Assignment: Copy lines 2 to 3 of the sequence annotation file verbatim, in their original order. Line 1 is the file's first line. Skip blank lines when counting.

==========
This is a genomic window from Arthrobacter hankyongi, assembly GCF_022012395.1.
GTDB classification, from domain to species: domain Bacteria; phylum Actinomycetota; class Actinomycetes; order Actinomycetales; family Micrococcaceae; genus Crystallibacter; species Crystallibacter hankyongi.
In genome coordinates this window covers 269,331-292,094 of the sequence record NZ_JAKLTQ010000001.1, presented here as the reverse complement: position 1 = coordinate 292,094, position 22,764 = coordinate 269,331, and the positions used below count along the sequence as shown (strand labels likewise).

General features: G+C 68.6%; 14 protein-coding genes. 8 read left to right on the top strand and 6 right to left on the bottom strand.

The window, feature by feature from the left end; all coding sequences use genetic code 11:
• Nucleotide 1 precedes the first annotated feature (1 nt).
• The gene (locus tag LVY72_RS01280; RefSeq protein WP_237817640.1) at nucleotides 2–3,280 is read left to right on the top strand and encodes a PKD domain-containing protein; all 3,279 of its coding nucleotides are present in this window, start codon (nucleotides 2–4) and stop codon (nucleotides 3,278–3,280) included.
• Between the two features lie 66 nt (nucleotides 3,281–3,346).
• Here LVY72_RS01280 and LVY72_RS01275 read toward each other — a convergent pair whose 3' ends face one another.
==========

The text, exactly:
GTDB classification, from domain to species: domain Bacteria; phylum Actinomycetota; class Actinomycetes; order Actinomycetales; family Micrococcaceae; genus Crystallibacter; species Crystallibacter hankyongi.
In genome coordinates this window covers 269,331-292,094 of the sequence record NZ_JAKLTQ010000001.1, presented here as the reverse complement: position 1 = coordinate 292,094, position 22,764 = coordinate 269,331, and the positions used below count along the sequence as shown (strand labels likewise).